October 11, 2018 / 3:16 AM / 10 months ago

Bad timing as Vanguard service glitches start before market drop

BOSTON (Reuters) - If plunging markets during Wednesday’s U.S. trading session proved unlucky for investors, the timing was especially bad for Vanguard Group Inc.

Its main website conked out before trading even started, the Uptime.com outage-tracking service showed, presaging a day of problems for clients of the largest mutual fund company.

A spokesman for Pennsylvania-based Vanguard, John Woerth, said via email that a “connectivity issue lasted through the day resulting in intermittent access issues,” but did not give details such as how many users were affected or exactly what caused the problems. He said most clients were able to transact by phone or online.

Service glitches are a sensitive topic for Vanguard, which manages more than $5 trillion but has struggled at times to show its systems can keep pace with a rush of new money from clients looking to buy shares of its low-cost index funds.

Other companies have also had trouble during volatile trading in the past but on Wednesday spokespeople for two of them, Fidelity Investments and TD Ameritrade, reported no issues.

Woerth said Wednesday’s problems “were unrelated to volumes” even as traders spooked by rising U.S. Treasury yields and fears of a deepening U.S.-China trade conflict sold shares causing the benchmark S&P 500 index to fall 3.29 percent on Wednesday, its worst one-day decline since February.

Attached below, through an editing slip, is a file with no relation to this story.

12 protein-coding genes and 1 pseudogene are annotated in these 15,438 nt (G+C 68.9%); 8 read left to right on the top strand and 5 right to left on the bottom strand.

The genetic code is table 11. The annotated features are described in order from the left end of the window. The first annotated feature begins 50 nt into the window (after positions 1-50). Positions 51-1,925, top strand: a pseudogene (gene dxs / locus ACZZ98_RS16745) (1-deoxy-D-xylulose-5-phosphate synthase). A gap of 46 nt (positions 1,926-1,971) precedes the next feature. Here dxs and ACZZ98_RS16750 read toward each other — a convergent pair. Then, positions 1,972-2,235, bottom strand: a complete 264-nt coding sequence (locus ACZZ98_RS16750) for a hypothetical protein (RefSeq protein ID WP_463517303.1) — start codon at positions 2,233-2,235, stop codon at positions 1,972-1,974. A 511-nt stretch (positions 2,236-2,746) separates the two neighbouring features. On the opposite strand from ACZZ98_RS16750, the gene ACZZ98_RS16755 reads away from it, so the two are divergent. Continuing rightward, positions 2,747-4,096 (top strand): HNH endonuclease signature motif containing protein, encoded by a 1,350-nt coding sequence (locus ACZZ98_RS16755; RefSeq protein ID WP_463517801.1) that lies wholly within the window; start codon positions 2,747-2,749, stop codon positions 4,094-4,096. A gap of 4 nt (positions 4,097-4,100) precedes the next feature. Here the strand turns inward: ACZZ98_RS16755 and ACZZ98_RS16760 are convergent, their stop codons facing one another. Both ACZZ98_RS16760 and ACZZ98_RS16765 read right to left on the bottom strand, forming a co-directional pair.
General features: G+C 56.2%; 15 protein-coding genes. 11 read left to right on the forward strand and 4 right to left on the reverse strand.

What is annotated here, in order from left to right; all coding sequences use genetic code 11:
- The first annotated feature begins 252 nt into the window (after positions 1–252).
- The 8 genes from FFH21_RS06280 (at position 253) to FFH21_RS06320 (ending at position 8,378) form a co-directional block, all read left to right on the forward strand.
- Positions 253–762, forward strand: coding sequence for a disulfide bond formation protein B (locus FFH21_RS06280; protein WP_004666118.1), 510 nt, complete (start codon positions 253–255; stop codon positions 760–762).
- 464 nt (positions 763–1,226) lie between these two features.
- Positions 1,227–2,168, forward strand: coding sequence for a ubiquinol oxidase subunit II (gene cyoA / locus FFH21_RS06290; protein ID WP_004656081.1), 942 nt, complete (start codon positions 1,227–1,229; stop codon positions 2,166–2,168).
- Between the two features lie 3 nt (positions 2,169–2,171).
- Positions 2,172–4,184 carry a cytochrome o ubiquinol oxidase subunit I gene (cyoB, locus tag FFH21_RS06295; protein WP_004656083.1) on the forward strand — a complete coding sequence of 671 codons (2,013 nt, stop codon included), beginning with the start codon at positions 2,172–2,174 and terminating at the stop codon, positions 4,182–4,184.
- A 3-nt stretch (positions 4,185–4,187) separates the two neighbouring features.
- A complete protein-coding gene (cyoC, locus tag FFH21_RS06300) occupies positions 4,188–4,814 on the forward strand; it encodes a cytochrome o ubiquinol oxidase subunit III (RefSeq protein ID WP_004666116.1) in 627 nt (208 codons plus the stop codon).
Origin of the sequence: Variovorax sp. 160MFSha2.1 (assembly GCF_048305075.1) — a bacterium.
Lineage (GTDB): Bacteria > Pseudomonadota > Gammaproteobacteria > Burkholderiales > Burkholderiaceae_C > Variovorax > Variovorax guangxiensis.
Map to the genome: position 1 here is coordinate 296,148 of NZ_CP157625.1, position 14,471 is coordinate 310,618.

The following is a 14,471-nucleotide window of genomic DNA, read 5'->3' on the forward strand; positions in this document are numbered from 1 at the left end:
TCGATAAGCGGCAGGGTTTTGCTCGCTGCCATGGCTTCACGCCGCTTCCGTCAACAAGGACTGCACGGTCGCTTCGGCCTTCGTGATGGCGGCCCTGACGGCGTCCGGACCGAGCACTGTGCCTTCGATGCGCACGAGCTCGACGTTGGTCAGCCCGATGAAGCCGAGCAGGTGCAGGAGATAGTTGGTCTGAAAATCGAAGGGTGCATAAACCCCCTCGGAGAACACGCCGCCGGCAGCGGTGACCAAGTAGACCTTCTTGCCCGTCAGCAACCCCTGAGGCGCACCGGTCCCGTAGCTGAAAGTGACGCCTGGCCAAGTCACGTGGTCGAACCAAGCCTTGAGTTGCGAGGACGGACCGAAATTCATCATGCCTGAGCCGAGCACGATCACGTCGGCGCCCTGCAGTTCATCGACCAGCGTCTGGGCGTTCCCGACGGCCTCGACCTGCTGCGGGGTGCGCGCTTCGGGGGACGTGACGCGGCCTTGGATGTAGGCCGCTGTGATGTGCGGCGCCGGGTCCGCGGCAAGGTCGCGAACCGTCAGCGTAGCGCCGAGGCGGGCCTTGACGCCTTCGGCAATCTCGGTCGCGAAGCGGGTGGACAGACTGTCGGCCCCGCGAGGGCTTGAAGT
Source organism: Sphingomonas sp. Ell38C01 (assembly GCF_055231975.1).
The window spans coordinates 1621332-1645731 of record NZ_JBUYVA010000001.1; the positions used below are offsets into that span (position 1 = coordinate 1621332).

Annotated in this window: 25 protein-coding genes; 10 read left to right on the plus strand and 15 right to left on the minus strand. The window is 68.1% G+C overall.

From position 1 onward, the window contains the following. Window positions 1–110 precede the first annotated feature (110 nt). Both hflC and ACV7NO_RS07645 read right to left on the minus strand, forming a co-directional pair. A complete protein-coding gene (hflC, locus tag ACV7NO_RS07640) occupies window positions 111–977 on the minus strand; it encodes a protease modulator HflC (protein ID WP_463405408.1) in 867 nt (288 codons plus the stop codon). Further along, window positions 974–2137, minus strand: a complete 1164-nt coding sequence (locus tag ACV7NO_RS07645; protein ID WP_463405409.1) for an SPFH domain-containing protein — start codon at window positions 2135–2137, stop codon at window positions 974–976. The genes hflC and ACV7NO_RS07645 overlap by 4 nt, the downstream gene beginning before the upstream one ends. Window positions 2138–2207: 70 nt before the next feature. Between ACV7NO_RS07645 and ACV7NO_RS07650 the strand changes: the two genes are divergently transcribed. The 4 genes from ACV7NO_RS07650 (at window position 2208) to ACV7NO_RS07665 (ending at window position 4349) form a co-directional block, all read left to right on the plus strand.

Well before U.S. markets opened, the Vanguard.com site went down for about a minute just before 6 a.m EDT (1000 GMT), according to Uptime.com. Around the same time, users on the Bogleheads.org online investing forum, named for Vanguard founder John Bogle, started sharing log-in troubles. “Not a great feeling when you can’t access your accounts,” one wrote.

Woerth said the outage was related to the connectivity issues, which other users commented about during the day including Dan Wiener, editor of a newsletter for Vanguard investors, who said his screen froze when he tried to make a trade in the afternoon.

Avivah Litan, vice president at research firm Gartner, said via email that the problem “sounds like a hiccup with their network that could be related to maintenance.”

But even if it was bad luck that the issue blew up during heavy trading, Litan said, being offline on a weekday is mostly unacceptable for a large financial firm.

“Sometimes downtime is acceptable during the wee hours of a weekend – for example 2 a.m. Sunday morning,” she said.

Reporting by Ross Kerber; Editing by Christian Schmollinger

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